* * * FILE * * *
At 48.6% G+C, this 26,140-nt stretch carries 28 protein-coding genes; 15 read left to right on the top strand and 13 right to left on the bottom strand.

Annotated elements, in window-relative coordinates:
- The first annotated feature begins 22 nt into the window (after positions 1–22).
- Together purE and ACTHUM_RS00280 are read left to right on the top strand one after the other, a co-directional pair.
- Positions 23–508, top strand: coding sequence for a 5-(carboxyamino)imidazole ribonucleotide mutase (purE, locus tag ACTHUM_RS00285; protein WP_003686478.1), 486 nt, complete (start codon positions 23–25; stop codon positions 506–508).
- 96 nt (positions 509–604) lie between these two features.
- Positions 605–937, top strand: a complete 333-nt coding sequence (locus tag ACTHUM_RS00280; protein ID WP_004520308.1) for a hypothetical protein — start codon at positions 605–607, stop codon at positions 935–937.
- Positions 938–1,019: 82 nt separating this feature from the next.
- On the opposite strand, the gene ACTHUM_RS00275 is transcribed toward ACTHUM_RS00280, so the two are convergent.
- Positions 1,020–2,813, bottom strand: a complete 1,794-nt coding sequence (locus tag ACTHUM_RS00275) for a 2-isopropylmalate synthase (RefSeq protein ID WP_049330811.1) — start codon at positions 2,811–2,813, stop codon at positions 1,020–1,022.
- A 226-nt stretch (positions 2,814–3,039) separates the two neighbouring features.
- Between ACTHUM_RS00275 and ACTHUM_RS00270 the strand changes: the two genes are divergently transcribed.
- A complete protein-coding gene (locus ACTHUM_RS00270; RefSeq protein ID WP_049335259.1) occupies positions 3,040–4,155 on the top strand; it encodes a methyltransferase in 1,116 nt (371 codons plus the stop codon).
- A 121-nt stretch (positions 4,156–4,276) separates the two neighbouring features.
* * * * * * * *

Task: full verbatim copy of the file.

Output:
At 48.6% G+C, this 26,140-nt stretch carries 28 protein-coding genes; 15 read left to right on the top strand and 13 right to left on the bottom strand.

Annotated elements, in window-relative coordinates:
- The first annotated feature begins 22 nt into the window (after positions 1–22).
- Together purE and ACTHUM_RS00280 are read left to right on the top strand one after the other, a co-directional pair.
- Positions 23–508, top strand: coding sequence for a 5-(carboxyamino)imidazole ribonucleotide mutase (purE, locus tag ACTHUM_RS00285; protein WP_003686478.1), 486 nt, complete (start codon positions 23–25; stop codon positions 506–508).
- 96 nt (positions 509–604) lie between these two features.
- Positions 605–937, top strand: a complete 333-nt coding sequence (locus tag ACTHUM_RS00280; protein ID WP_004520308.1) for a hypothetical protein — start codon at positions 605–607, stop codon at positions 935–937.
- Positions 938–1,019: 82 nt separating this feature from the next.
- On the opposite strand, the gene ACTHUM_RS00275 is transcribed toward ACTHUM_RS00280, so the two are convergent.
- Positions 1,020–2,813, bottom strand: a complete 1,794-nt coding sequence (locus tag ACTHUM_RS00275) for a 2-isopropylmalate synthase (RefSeq protein ID WP_049330811.1) — start codon at positions 2,811–2,813, stop codon at positions 1,020–1,022.
- A 226-nt stretch (positions 2,814–3,039) separates the two neighbouring features.
- Between ACTHUM_RS00275 and ACTHUM_RS00270 the strand changes: the two genes are divergently transcribed.
- A complete protein-coding gene (locus ACTHUM_RS00270; RefSeq protein ID WP_049335259.1) occupies positions 3,040–4,155 on the top strand; it encodes a methyltransferase in 1,116 nt (371 codons plus the stop codon).
- A 121-nt stretch (positions 4,156–4,276) separates the two neighbouring features.